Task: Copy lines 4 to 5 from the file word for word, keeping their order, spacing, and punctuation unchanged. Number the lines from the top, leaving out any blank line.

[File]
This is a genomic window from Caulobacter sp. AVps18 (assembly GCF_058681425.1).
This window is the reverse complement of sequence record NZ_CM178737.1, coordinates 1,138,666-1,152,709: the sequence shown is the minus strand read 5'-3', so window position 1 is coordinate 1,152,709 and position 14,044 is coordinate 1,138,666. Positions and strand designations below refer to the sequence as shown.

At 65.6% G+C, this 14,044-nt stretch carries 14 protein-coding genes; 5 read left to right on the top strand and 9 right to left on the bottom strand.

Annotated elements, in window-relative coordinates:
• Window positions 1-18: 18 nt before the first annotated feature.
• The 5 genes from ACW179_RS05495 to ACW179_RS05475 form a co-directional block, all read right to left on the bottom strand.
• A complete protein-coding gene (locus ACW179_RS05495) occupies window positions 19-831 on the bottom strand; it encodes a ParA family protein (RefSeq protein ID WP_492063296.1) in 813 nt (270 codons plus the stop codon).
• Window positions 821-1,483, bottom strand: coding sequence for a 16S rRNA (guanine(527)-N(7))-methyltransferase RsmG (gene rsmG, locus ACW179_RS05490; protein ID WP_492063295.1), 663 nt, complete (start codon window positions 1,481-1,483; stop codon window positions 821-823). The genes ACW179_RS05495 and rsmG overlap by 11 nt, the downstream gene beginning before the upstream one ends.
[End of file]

Annotated elements, in window-relative coordinates:
• Window positions 1-18: 18 nt before the first annotated feature.